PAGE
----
really have to hone in on what does well in this area.”
When opting for a low-maintenance landscape, Sperry offers a few tips. “Choose plants that grow to the height you want – in other words, plants that won’t have to be pruned regularly to keep them in inbounds.” Also, he said, “Try to avoid plants that need inordinate amounts of water.”
When considering a water-wise landscape, many people immediately think of xeriscaping, a style of landscaping that requires little-to-no irrigation. Although true xeriscaping works well in places with desert climates, it is not without its problems when installed in North Texas.
“The problem is our heavy black-clay soil,” Sperry explained. “The water-holding capacity of the soil that we all have in the Metroplex is gigantic. It’s like a sponge and when it gets wet, it’s impossible to get it dry in a hurry, and so plants tend to get waterlogged,” causing them to effectively drown. “That’s why I’ve always promoted the use of adaptive plants.”
Unlike native plants, adaptive plants (such as crape myrtle trees and bushes) have learned to adapt and thrive in the specific climate where they are grown. However, incorporating all-native plants into a landscape design is not necessarily a good idea either, Davis said. “You really don’t want to do that because they all drop dead in the wintertime and then it looks like you’ve lost everything you own. You really want a good balance of native and adaptive plants. And that’s the key to being efficient and smart about how you plan your landscape.”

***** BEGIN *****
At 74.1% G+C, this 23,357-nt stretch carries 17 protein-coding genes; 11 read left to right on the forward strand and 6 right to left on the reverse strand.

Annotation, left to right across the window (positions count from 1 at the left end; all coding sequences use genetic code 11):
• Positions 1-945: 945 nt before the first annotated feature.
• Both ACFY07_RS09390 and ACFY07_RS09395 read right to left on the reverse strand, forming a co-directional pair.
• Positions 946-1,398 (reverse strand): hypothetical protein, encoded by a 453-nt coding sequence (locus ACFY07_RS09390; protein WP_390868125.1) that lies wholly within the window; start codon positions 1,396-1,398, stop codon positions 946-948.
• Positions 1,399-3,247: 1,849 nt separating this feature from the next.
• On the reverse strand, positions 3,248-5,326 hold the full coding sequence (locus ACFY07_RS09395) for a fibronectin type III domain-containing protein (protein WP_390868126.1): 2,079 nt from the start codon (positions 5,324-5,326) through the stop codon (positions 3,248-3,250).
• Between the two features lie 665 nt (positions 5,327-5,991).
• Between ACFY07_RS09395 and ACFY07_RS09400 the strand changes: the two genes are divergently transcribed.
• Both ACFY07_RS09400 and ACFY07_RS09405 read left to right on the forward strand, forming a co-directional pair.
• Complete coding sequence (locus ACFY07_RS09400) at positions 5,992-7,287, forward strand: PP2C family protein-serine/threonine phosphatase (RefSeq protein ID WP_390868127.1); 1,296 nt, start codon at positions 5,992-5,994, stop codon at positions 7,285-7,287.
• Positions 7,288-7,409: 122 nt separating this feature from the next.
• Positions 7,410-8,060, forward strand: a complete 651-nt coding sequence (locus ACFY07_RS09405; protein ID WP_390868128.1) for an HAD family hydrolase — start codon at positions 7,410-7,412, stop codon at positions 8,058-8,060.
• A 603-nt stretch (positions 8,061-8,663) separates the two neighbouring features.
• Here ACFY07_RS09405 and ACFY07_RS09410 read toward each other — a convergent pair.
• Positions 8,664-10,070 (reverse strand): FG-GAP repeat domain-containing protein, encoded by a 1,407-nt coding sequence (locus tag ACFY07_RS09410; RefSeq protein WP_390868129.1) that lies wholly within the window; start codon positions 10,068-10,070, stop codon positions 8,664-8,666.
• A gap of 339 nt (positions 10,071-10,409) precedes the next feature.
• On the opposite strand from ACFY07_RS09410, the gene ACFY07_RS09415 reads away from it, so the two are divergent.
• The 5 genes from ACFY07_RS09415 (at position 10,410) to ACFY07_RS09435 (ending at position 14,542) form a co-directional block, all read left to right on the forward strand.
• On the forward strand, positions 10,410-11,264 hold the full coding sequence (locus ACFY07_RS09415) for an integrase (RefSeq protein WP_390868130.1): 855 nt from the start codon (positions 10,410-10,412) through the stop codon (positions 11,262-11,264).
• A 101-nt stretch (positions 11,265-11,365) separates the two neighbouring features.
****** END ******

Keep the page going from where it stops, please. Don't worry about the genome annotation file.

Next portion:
Another landscape theme that pops up frequently is wildlife habitats. Instead of making your entire yard a wildlife habitat, however, consider planting just a portion of it to attract bees, butterflies and birds to your yard. Otherwise, you may also end up attracting unwanted critters such as mice and snakes. Davis, with Clay’s Clippers, likes to use a good mix of native perennials that attract hummingbirds and butterflies over about 10 to 20 percent of a yard.
Calvert, with Shades of Green, agrees with the practice of incorporating native perennials. “It’s just the perfect recipe for a lot of these plants,” he said. “It’s what the butterflies and bees and any kind of other pollinators and birds really thrive on.” Factoring in bloom time is also important when planning a habitat area. “If everything blooms in spring, nothing’s going to come to your garden in the fall,” he reminded. “It helps to do a little bit of planning on when your bloom times are going to be.”
When planning a landscape design, be sure to use the resources available at local nurseries and garden centers. “Go talk to somebody who thinks about plants 12 months a year,” Sperry advised, “and preferably a Texas-certified nursery professional that’s a member of the Texas Nursery and Landscape Association. They’ll give you good advice and they can help you with the design.”